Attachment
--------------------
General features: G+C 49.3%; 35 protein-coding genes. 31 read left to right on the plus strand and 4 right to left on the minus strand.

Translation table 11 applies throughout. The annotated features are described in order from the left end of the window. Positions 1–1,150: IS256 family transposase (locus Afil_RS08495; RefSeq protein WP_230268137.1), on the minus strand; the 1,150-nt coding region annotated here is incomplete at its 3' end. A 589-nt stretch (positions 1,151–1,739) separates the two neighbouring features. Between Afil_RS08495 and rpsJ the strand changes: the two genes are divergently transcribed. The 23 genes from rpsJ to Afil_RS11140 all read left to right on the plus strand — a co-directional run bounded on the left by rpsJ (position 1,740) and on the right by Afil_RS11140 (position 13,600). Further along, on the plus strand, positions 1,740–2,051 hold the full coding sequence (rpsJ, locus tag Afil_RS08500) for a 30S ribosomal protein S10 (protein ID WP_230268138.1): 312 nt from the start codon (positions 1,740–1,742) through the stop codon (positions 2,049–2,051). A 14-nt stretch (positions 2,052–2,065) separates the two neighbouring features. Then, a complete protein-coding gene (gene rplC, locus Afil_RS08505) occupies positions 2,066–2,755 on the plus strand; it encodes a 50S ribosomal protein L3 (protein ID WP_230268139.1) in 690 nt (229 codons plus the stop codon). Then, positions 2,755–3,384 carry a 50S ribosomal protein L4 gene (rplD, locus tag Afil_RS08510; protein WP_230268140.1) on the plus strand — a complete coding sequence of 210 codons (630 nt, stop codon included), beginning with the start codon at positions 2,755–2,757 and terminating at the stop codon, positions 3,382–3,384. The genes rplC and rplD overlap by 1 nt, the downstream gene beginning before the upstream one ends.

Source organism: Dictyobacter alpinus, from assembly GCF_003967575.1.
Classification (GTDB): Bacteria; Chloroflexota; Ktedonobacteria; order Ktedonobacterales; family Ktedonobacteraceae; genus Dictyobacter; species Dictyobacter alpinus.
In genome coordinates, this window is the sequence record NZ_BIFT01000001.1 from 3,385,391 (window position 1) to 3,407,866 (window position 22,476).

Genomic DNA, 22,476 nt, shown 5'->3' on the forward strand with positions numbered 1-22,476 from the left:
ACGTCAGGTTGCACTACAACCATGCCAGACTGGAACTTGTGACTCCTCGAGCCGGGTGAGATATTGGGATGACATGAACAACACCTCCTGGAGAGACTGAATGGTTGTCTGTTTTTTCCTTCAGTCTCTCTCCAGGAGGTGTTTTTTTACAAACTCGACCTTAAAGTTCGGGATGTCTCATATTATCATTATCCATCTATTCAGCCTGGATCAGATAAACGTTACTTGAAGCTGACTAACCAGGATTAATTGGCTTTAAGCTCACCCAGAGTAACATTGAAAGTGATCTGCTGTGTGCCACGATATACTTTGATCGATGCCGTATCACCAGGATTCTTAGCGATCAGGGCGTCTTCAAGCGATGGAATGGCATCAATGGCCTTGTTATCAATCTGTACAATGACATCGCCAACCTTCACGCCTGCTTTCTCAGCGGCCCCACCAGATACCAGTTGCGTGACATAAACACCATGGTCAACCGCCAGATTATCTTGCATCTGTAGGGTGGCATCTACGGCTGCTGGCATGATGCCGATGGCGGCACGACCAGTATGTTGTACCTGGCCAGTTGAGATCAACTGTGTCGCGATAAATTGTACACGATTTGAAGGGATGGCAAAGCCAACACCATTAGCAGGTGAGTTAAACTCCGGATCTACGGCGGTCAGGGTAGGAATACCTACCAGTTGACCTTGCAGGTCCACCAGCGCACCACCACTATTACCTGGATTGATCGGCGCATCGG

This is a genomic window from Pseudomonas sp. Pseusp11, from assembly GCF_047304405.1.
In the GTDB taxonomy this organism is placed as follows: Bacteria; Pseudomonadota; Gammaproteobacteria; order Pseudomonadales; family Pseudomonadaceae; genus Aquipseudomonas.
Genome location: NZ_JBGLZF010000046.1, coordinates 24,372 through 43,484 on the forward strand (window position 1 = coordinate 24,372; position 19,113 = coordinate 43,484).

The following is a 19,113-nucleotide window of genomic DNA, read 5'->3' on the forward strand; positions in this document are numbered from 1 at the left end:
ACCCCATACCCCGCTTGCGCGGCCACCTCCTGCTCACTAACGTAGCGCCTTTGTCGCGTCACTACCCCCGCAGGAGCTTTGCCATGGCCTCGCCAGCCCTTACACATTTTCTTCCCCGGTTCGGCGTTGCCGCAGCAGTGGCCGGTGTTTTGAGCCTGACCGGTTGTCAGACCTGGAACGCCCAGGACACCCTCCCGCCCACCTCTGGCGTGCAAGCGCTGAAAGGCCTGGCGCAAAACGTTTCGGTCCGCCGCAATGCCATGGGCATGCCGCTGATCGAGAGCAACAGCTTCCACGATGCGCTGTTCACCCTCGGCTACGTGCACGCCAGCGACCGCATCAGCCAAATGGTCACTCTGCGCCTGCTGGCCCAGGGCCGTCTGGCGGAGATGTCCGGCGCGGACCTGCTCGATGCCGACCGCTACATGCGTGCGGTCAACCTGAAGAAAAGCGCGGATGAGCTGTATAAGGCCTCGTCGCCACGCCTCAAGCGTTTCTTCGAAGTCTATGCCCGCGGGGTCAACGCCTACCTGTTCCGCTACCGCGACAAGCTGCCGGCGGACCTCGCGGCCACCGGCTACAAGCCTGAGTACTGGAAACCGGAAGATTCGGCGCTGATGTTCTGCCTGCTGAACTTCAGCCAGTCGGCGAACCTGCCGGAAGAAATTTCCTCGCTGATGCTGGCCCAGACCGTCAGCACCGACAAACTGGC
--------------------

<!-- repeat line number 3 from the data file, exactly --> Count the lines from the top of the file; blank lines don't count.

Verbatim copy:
Source organism: Dictyobacter alpinus, from assembly GCF_003967575.1.